MOE has assumed greater control of the Singapore-Cambridge GCE A-level examination from 2002. Our A-level examination papers are based on syllabuses that are designed for Singapore's educational needs. MOE and UCLES are responsible for the setting of standards and the awarding of grades. This means that Singapore students offer a set of examination papers which meet A-level standards but are separate and different from those offered by students in the UK. The grading of our A-level examination, jointly undertaken by MOE and UCLES, is also a separate process from that of British A-levels.
The question however, is whether, the 'higher' and 'stricter' 'A'-Level standards in Singapore will penalise the students there as opposed to those who too 'A'-Levels based on the "declining" UK standards? Will UCAS differentiate the grades?

Anyway, given that the IB programme is offered only in a limited scale in Malaysia at this point of time, and not to mention, costing quite an arm and a leg, the question of which programme to take is probably moot even for students opting not to pursue STPM. Most Malaysians will still end up with 'A' Levels, South Australian Matriculation (SAM) and other matriculation examinations. However, this might just change in the near future.

For the moment, students pursuing other pre-university programmes including STPM need not be overly concerned. 'A'-Levels for example, is still well recognised around the world and as long as you do well in it, you can be certain of acceptance into the top universities of the world.

Thanks to LYL for the pointer. :)

32 comments:

learn-from-history said...

On a different topic: international science olympiads, such as
International Biology Olympiad (IBO)
International Chemistry Olympiad (IChO)
International Mathematical Olympiad (IMO)
International Physics Olympiad (IPhO)

How good are Asian students from China, Thailand, Indonesia, Singapore, etc, in mathematics, biology, chemistry, and physics?

Visit the following sites and see the 2006 results:

http://www.ibo2006.org.ar/ingles/results.php

http://icho2006.kcsnet.or.kr/main/i_problems/IChO_RESULT(Web)2.htm

http://www.mathlinks.ro/Forum/viewtopic.php?t=101848

http://www.ipho2006.org/index.php?option=com_static&task=results&Itemid=44

How good are students from Malaysia (always claimed to have world-class education) compared to students from China, Indonesia, and Thailand (so-called 3rd world countries)? Judge for yourself. Hint: see IChO results.

black mojo said...

ANOTHER OFF TOPIC

Everyone should read kit siang blog...they really kill the faculty of computer science and information technology.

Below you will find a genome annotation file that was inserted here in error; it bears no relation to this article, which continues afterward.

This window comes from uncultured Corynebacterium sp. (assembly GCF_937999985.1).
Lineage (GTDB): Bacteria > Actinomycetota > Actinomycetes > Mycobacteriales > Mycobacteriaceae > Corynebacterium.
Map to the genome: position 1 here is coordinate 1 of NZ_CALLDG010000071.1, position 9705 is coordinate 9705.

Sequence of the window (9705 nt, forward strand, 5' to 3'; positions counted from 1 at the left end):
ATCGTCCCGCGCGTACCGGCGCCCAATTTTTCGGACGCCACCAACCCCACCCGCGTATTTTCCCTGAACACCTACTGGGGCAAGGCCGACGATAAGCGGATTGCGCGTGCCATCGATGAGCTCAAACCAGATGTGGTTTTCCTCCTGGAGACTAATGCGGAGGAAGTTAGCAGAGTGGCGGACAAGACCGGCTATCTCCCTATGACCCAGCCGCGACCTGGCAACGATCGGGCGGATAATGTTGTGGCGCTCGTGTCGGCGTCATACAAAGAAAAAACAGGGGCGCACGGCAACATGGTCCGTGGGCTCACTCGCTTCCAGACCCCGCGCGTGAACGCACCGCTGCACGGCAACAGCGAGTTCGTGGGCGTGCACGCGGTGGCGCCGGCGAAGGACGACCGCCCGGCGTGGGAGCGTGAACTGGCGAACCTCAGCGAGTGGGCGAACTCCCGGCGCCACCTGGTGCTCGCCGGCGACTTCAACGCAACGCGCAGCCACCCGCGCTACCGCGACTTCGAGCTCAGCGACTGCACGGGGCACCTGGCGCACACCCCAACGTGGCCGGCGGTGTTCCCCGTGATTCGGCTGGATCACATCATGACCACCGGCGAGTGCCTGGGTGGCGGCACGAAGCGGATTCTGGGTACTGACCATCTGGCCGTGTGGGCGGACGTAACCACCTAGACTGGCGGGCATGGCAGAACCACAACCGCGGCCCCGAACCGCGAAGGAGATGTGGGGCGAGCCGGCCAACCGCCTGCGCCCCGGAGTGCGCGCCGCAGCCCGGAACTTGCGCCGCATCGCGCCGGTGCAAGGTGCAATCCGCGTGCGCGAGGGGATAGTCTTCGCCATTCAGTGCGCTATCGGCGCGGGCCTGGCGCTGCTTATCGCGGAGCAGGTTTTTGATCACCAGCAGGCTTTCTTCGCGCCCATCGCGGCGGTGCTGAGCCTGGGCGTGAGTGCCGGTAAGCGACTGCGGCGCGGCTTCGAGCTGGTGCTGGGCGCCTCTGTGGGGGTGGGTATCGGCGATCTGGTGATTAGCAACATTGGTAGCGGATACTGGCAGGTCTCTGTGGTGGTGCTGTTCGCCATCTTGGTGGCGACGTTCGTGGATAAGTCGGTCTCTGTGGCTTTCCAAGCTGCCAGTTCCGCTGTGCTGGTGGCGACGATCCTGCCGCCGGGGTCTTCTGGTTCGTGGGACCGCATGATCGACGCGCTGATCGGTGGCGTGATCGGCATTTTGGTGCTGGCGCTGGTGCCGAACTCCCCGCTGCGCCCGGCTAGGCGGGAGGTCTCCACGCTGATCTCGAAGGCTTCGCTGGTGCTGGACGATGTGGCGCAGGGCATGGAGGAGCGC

Learn from history should give his comments

black mojo said...

Sorry...its University Malaya Faculty of computer science...he he he

Anonymous said...

At this point of time, The IB is still very much an exclusive pre-u program. Unless one has a big fat bank account, it is unlikely that one can take this course.

Also, it is misleading to say that IB is 'academically superior' to the A-levels without highlighting the footnotes, without analysing further.

In the IB program, students are required to take up 6 subjects+TOK, a vigorous module called the CAS, besides having to write an extended essay. Whereas in the British A-levels, most students will sit for 3 A2s and 1AS, while the capable ones will take up 4A2s. Now isn't it obvious that it's a matter of 6+++ subjects vs 4 subjects? Isn't it logical that the more subjects you take up, the more UCAS tariff points you'll earn? One A is worth 120 points, if you have 6 subjects with a grade A, you'll get 720 points. Similarly in the IB program, if you score 7 in all subjects, you'll get 42 and that is equivalent to 698 UCAS tariff points. So where does the argument that IB is academically superior to A-levels fit in? No where. This is simply a matter of equivalencies. If A-level candidates are forced to take up 6 subjects, there won't be anything to discuss, there won't be IB vs A-level.

It won't be all too surprising that if UEC were to be 'calibrated' against the UCAS tariff, we'll get a similar result.

UCAS is just doing IB justice, it is giving IB acchievers their due recognition by matching IB scores to appropriate UCAS tariff points.

lyl said...

Dear learn-from-history,

"How good are students from Malaysia (always claimed to have world-class education) compared to students from China, Indonesia, and Thailand (so-called 3rd world countries)? Judge for yourself. Hint: see IChO results."